The total solar eclipse of August 21, 2017 was visible from a narrow path spanning the US from the West Coast to the East Coast. Here are all the facts you need to know about this once-in-a-lifetime event.
1. 1st Total Solar Eclipse in 38 Years...
...for those in the contiguous United States (excluding Alaska and Hawaii). The last time anyone in mainland US saw a total eclipse of the Sun was on February 26, 1979. If you live in the US and missed this event, you'll have to wait until April 8, 2024 to see a total solar eclipse from a location in the contiguous United States.
2. Most North Americans Were Able To See Totality...
...if they were willing to drive, that is. The total eclipse was only visible along the Moon's central shadow, which at its widest was about 115 kilometers (71.5 miles), according to some sources. Its path spanned from the country's West Coast to the East Coast. The rest of North America, as well as Central America and northern parts of South America, experienced a partial solar eclipse. Prior to the eclipse, NASA estimated that a majority of the American population lives less than a 2-day drive away from the path of totality.
3. A Once-In-A-Lifetime Event
While total solar eclipses are not rare—they occur twice every 3 years on average and can be seen from some part of the Earth—a total eclipse of the Sun that can be seen from the American West Coast to the American East Coast occurs less frequently. Before the eclipse in August 2017, the last time a total solar eclipse was visible from coast to coast was almost 100 years earlier, on June 8, 1918!
What made this eclipse extra-special is that it was the first time since the total solar eclipse of January 11, 1880 that a total solar eclipse occurred exclusively over the continental United States—no other country saw totality, though many countries saw a partial eclipse of the Sun.
This is why this eclipse was also called the Great American Eclipse.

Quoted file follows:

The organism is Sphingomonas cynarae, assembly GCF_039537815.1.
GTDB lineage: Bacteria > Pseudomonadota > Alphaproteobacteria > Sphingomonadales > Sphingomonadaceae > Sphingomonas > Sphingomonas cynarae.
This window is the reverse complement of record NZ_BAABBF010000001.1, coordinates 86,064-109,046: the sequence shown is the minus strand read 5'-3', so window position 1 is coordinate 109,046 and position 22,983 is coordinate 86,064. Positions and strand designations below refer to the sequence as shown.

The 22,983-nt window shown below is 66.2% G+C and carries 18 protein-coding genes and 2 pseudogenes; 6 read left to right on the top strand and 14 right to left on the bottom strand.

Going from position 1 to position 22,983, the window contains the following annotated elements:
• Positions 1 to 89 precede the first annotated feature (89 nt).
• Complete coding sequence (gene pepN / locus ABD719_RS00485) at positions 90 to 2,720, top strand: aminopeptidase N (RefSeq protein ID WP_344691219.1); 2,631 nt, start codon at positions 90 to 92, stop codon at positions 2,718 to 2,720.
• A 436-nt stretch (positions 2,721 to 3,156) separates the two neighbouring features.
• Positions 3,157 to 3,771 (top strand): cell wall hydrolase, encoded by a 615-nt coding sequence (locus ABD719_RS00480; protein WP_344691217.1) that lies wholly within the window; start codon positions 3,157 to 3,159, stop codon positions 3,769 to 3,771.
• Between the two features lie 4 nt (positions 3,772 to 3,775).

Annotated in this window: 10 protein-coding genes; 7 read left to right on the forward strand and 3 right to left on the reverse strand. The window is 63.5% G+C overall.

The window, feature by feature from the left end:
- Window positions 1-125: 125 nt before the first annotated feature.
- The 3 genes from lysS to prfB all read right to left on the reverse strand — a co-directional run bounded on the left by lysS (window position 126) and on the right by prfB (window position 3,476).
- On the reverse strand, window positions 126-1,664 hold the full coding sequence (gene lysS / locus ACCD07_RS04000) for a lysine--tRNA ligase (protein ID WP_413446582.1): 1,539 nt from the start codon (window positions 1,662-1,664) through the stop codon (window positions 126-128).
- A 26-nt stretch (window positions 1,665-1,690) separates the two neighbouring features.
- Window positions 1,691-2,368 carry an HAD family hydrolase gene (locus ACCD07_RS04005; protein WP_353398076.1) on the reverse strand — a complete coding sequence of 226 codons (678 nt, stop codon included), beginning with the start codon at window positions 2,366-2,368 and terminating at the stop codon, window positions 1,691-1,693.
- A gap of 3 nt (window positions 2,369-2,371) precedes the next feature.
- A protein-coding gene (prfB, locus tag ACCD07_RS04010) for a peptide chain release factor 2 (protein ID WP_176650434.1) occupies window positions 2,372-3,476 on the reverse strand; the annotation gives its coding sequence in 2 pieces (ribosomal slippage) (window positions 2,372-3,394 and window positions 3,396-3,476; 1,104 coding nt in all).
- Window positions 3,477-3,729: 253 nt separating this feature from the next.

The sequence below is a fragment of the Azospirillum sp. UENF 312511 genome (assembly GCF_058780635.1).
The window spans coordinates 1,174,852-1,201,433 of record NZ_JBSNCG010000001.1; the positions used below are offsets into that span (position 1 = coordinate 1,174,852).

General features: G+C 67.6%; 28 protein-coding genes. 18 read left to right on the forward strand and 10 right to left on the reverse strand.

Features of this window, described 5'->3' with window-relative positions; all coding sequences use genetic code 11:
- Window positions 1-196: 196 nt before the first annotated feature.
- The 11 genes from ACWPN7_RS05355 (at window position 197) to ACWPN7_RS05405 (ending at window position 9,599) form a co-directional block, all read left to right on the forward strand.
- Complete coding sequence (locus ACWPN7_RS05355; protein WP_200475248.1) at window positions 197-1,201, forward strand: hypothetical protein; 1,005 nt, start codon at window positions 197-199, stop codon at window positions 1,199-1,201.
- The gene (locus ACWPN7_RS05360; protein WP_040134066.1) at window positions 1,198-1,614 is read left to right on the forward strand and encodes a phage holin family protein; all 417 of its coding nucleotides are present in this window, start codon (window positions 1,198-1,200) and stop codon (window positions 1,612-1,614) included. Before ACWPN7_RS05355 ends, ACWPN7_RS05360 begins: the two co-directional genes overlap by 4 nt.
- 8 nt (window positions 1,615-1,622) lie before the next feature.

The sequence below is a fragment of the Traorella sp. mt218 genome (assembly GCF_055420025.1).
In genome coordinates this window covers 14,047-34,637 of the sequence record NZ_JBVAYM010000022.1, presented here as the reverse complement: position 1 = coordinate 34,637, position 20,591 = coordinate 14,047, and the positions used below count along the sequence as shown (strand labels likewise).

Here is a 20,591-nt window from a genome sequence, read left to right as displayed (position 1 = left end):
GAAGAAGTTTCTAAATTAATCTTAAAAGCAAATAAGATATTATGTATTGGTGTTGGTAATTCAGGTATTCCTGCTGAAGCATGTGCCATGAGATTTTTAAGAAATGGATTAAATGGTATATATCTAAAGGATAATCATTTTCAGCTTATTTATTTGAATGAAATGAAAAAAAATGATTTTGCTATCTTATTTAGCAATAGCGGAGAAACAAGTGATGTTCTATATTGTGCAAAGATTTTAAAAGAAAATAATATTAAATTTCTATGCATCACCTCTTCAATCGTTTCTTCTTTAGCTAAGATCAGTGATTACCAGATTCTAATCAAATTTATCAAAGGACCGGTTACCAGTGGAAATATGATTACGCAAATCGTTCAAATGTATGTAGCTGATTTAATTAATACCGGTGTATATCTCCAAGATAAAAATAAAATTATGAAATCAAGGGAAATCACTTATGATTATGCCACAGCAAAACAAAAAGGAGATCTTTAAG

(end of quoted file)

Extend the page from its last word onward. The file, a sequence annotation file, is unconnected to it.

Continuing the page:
4. Parts of 14 American States Went Dark...
...for the 2 minutes of totality. The Yaquina Head Lighthouse in Newport, Oregon was the first location on continental US soil to see totality. The partial phase of the eclipse began there at 9:04 am local time. Lincoln City, Oregon was also one of the first locations in the country to experience totality.
Oregonians were also the first to see totality as the Moon's shadow moved east at an average speed of about 3600 km/h (2237 mph). After Oregon, the eclipse moved through Idaho, Wyoming, Nebraska, Kansas, Missouri, Illinois, Kentucky, Tennessee, North Carolina, Georgia, and South Carolina. Montana and Iowa are the only states where the path of totality passed through unpopulated areas. People in Charleston, South Carolina were some of the last people in the US to see totality.
Nashville, Tennessee is one of the few large cities in the United States that fell completely within the eclipse's path of totality. Interestingly, only some parts of Kansas City, Kansas and Kansas City, Missouri were able to see a total solar eclipse.
5. Totality Was Spectacular
If you were lucky enough to be in the path of totality and the skies were clear, you probably saw the some of the features that are typical for total solar eclipses. When an eclipse begins, at 1st contact, it appears as if the Moon is taking a bite out of the Sun. As the eclipse progresses, the sky gets darker, the temperature drops, and animals and birds become quieter.
At 2nd contact, which is when totality begins, Baily's Beads become visible. As the Moon completely covers the Sun's surface, the diamond ring can be seen. You might also see pink spots called prominences near the diamond. These spots are caused by gases on the Sun's surface.
Totality is the only time when one can see the corona, the Sun's atmosphere. At 3rd contact, Baily's Beads once again become visible and a second diamond ring may appear.
6. Stars During the Daytime
As the sky turns dark during totality, planets and stars hidden in the sky by the Sun's bright light reappear, such as Mars, Mercury, Jupiter, and Venus.
7. You Need Eye Protection
Do not look directly at the Sun, before, during or after a solar eclipse without any protective eyewear.
Looking at the Sun with your naked eyes is highly dangerous and can even cause blindness. The safest way to see a solar eclipse is to wear protective eclipse glasses or use a pinhole projector you can easily make yourself.
8. Part of Saros Series 145
Solar eclipses occur in cycles. The Saros cycle, one of the most studied eclipse cycles, lasts for 18 years. Two solar eclipses separated by a Saros cycle have similar features—they occur at the same lunar node, with the Moon roughly at the same distance from the Earth. The eclipses also take place at about the same time of the year and around the same time of day. Eclipses that are separated by a Saros cycle are part of a Saros series.
The August 21, 2017 total solar eclipse belonged to Saros series 145. It was the 22nd eclipse in a series of 77 eclipses. The series began with a partial solar eclipse visible from the Northern Hemisphere on January 4, 1639 and will end with a partial solar eclipse visible from the Southern Hemisphere on April 17, 3009.
The next eclipse in the series—a total solar eclipse—will take place on September 2, 2035.
9. Two Weeks Before: Partial Lunar Eclipse
A solar eclipse always takes place about two weeks before or after a lunar eclipse.